Some lessons learned from a CIO, in no particular order…
  • 29 Dec 2023
  • 4 Minutes to read
  • Dark

Some lessons learned from a CIO, in no particular order…

  • Dark

Article summary

Thank you to Mike Baca - CIO at NM Taxation and Revenue Department, for sharing his Lessons Learned in our knowledge base.

As I reflect on year(s) end and anticipate next year, these CIO lessons learned popped into my mind. If I had to rank the top three it would be DEI, take care of your people, and then security. Happy New Year everyone!

  1. Security – “Our Credit Score” Scan, scan, and then scan again. Every month we undergo an independent scan of all systems tallying weaknesses, vulnerabilities and risks. If our score is not in the 800s, we are not satisfied.

  2. Security – Communication and Awareness Users are a core element of enterprise security. By implementing communication and awareness campaigns we’ve reduced security risks, created a positive security culture across divisions, and enabled users to protect the department in new ways.

  3. Security – Security structures Users, data, and systems are the central elements of security. Checks and balances, segregation of duties and risks, and careful oversight measures must be consistently engineered, reviewed, and enhanced.

  4. Customer Experience The customer is at the core of everything we do. “If I can schedule an appointment for a haircut online, why can’t we do that in MVD too?” By asking ourselves simple questions like these we’ve transformed our customers’ experience.

  5. IT Team – our staff and our partners Recruit. Retain. Repeat. – Over the years we enacted several core strategies to ensure our commitment to our potential, our can-do attitude, and our work culture. Step away from your desk, listen to your team, and never forget - We get IT done.

  6. Modernization and other Projects Change is necessary – if your tech doesn’t stay relevant it will fail. There were some big ones over the years – retiring the old mainframe oil and gas system, reimagining property tax with GIS, a complete replacement of the State’s MVD, new revenue streams, modernizing customer experience, system enhancements and growth… all on time/within scope/on or under budget.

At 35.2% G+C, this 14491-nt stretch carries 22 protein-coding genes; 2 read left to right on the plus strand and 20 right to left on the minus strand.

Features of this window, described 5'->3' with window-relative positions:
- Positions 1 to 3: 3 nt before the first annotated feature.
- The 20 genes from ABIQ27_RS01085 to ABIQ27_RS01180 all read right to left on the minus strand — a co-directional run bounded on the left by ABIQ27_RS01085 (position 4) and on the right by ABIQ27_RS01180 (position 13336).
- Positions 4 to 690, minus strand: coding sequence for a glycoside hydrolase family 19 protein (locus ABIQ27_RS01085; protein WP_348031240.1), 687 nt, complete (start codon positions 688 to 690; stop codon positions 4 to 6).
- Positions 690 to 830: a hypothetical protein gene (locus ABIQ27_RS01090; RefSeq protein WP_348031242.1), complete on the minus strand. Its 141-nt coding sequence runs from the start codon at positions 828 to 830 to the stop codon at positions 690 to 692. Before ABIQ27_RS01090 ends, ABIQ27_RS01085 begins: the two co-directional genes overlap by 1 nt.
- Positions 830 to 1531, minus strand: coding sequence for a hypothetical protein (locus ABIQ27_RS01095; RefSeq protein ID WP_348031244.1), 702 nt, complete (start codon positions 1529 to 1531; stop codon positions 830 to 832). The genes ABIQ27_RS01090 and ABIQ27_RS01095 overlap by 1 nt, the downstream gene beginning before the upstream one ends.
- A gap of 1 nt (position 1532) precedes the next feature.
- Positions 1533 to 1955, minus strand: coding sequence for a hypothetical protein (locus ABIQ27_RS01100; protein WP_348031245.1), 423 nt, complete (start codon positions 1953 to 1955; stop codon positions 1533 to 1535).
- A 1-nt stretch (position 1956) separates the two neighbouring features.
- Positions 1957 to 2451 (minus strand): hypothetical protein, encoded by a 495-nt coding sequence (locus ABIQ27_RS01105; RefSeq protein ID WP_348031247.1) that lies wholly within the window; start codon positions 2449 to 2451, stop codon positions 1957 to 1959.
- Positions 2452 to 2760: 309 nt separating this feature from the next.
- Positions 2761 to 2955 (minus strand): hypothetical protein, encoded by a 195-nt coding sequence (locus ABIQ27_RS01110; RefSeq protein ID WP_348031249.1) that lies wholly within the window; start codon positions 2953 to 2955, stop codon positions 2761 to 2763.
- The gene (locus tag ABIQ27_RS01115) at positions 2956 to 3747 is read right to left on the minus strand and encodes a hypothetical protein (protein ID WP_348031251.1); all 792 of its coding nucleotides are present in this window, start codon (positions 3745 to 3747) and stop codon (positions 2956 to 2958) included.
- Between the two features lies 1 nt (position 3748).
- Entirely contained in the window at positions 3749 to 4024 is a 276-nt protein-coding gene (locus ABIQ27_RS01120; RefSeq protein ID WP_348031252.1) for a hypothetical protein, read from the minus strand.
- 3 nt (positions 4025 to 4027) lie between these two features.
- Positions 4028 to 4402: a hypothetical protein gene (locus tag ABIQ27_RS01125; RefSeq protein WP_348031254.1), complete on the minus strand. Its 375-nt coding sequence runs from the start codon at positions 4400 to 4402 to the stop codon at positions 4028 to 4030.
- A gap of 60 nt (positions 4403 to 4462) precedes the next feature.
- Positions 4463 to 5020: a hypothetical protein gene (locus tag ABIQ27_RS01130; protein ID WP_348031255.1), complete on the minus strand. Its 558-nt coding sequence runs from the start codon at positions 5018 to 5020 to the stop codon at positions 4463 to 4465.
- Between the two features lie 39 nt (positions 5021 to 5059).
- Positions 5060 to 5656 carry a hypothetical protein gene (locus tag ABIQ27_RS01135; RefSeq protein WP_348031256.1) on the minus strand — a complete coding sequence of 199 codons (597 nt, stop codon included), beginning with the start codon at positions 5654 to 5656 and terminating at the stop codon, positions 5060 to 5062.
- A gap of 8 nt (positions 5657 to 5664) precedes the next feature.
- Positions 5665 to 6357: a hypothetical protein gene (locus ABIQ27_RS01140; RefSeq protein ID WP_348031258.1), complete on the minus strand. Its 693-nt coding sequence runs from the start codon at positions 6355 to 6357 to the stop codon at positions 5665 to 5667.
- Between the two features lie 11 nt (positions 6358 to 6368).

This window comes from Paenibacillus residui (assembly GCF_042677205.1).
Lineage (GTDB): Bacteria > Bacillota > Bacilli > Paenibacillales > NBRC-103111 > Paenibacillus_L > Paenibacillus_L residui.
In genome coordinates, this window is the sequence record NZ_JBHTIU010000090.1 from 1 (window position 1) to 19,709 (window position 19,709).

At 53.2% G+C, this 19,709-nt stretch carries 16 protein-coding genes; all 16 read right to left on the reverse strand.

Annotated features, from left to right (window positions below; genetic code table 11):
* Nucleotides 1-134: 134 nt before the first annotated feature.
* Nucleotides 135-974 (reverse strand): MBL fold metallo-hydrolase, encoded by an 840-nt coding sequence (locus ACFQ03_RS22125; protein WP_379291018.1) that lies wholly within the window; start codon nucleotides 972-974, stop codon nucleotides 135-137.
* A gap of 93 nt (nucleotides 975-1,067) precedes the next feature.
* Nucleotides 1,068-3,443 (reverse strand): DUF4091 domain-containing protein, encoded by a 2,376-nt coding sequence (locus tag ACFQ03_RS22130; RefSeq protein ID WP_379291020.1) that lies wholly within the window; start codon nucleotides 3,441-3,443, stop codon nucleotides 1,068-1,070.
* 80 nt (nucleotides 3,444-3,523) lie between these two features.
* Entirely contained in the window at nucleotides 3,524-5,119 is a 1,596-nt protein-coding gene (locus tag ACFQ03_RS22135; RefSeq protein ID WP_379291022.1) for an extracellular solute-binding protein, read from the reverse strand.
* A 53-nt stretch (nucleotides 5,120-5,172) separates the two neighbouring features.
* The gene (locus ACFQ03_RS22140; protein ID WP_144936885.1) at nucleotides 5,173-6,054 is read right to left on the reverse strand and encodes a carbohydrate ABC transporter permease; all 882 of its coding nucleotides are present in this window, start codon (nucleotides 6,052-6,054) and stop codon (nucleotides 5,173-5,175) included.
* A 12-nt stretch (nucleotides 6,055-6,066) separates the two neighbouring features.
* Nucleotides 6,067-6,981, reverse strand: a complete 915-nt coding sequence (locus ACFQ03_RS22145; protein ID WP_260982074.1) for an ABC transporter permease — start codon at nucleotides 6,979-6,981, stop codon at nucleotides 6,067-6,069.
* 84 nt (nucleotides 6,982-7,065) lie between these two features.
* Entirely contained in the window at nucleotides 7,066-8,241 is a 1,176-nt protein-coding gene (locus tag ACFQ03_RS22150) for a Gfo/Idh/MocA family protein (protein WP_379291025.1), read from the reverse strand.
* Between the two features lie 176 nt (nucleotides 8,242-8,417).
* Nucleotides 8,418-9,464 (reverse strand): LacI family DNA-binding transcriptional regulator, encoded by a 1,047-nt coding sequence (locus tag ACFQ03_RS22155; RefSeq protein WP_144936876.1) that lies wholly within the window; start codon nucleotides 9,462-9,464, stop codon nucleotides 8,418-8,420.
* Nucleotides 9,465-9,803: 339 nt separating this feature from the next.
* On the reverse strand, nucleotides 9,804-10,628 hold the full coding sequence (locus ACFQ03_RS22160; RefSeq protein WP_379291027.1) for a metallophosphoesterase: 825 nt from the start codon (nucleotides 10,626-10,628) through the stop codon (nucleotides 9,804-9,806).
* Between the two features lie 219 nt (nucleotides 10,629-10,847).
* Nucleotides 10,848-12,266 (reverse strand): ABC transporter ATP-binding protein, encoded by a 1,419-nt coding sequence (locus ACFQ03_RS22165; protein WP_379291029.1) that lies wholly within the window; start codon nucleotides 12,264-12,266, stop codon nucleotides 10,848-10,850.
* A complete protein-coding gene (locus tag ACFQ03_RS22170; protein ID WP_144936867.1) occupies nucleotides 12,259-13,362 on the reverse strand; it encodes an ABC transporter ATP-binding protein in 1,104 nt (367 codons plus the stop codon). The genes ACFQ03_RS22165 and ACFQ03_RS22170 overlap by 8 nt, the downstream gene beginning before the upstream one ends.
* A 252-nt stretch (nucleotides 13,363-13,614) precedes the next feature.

7. Pandemic Response Hope was not a strategy. The ability to see the problems, find solutions and act quickly empowered us to enable a fully remote workforce, new customer channels, rapid developments and deployments, and taking care of the team – everything changed all at once. Leadership demands shifted – sometimes we spoke, sometimes we listened, sometimes the most important thing was just to be together.

  8. Security Compliance – Audits matter Security audits matter. We are subject to the requirements of the Internal Revenue service (IRS), Social Security Administration (SSA), Payment Card Industry (PCI), internal and external State audits, and our own monitoring. Passing an inspection not only matters to your peers, partners, and organization – it reflects your leadership and your teams’ efforts.

  9. Diversity, equity, and inclusion – Simply put, “our diversity + our experience = our foundation of success”

  10. Innovation – “Thinking Outside the Box” Technologists are naturally curious and always looking for new options. Encourage it! The Tax and MVD organizations have a ton of data. Thinking outside the box with that data was both fun and rewarding – here are a few examples:

  • Family Income Index Act is an innovative data mining strategy to direct additional funding to schools with concentrated poverty, which is known to contribute to low academic performance.

  • Easy Enrollment – partnering with sister agencies (good government), the NM TRD included a check box on our State’s Personal Income Tax form that allows tax payers to opt-in to a quick way to determine eligibility for Medicaid or other low-cost health insurance.

  • Pandemic era Rebates and Refunds – the NM Tax & Rev processed nearly $2B/4M rebates and refunds.

No doubt there will be more lessons in store for 2024 - Happy New Year!


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